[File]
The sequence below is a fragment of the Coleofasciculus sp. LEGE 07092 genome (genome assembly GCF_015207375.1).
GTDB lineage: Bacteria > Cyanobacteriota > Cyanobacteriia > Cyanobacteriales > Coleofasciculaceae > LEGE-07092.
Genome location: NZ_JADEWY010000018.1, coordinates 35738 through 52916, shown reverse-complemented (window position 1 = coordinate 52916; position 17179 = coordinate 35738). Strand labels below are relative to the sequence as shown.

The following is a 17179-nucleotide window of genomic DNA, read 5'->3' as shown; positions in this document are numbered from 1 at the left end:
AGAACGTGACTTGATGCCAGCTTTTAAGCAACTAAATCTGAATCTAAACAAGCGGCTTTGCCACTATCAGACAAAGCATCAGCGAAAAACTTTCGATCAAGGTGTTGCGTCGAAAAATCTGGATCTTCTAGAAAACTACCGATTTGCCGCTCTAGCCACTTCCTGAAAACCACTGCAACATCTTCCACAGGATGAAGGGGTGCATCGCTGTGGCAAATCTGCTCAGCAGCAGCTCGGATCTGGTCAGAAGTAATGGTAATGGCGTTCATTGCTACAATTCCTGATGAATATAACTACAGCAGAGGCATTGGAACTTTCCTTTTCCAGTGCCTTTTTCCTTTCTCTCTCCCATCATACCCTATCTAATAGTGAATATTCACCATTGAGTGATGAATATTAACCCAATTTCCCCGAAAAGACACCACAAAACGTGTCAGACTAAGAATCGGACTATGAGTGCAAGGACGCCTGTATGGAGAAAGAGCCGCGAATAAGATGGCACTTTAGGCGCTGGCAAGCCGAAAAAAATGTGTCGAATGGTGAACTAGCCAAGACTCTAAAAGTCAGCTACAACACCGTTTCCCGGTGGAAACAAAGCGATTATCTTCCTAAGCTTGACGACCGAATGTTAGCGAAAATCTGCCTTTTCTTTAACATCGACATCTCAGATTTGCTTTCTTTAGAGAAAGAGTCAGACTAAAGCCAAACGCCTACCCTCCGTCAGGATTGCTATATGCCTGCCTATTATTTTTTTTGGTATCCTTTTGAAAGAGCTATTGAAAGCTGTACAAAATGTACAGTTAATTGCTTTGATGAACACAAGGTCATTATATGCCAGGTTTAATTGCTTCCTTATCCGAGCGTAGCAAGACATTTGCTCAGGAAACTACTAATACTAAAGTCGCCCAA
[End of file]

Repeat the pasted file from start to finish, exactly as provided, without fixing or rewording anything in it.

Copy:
The sequence below is a fragment of the Coleofasciculus sp. LEGE 07092 genome (genome assembly GCF_015207375.1).
GTDB lineage: Bacteria > Cyanobacteriota > Cyanobacteriia > Cyanobacteriales > Coleofasciculaceae > LEGE-07092.
Genome location: NZ_JADEWY010000018.1, coordinates 35738 through 52916, shown reverse-complemented (window position 1 = coordinate 52916; position 17179 = coordinate 35738). Strand labels below are relative to the sequence as shown.

The following is a 17179-nucleotide window of genomic DNA, read 5'->3' as shown; positions in this document are numbered from 1 at the left end:
AGAACGTGACTTGATGCCAGCTTTTAAGCAACTAAATCTGAATCTAAACAAGCGGCTTTGCCACTATCAGACAAAGCATCAGCGAAAAACTTTCGATCAAGGTGTTGCGTCGAAAAATCTGGATCTTCTAGAAAACTACCGATTTGCCGCTCTAGCCACTTCCTGAAAACCACTGCAACATCTTCCACAGGATGAAGGGGTGCATCGCTGTGGCAAATCTGCTCAGCAGCAGCTCGGATCTGGTCAGAAGTAATGGTAATGGCGTTCATTGCTACAATTCCTGATGAATATAACTACAGCAGAGGCATTGGAACTTTCCTTTTCCAGTGCCTTTTTCCTTTCTCTCTCCCATCATACCCTATCTAATAGTGAATATTCACCATTGAGTGATGAATATTAACCCAATTTCCCCGAAAAGACACCACAAAACGTGTCAGACTAAGAATCGGACTATGAGTGCAAGGACGCCTGTATGGAGAAAGAGCCGCGAATAAGATGGCACTTTAGGCGCTGGCAAGCCGAAAAAAATGTGTCGAATGGTGAACTAGCCAAGACTCTAAAAGTCAGCTACAACACCGTTTCCCGGTGGAAACAAAGCGATTATCTTCCTAAGCTTGACGACCGAATGTTAGCGAAAATCTGCCTTTTCTTTAACATCGACATCTCAGATTTGCTTTCTTTAGAGAAAGAGTCAGACTAAAGCCAAACGCCTACCCTCCGTCAGGATTGCTATATGCCTGCCTATTATTTTTTTTGGTATCCTTTTGAAAGAGCTATTGAAAGCTGTACAAAATGTACAGTTAATTGCTTTGATGAACACAAGGTCATTATATGCCAGGTTTAATTGCTTCCTTATCCGAGCGTAGCAAGACATTTGCTCAGGAAACTACTAATACTAAAGTCGCCCAA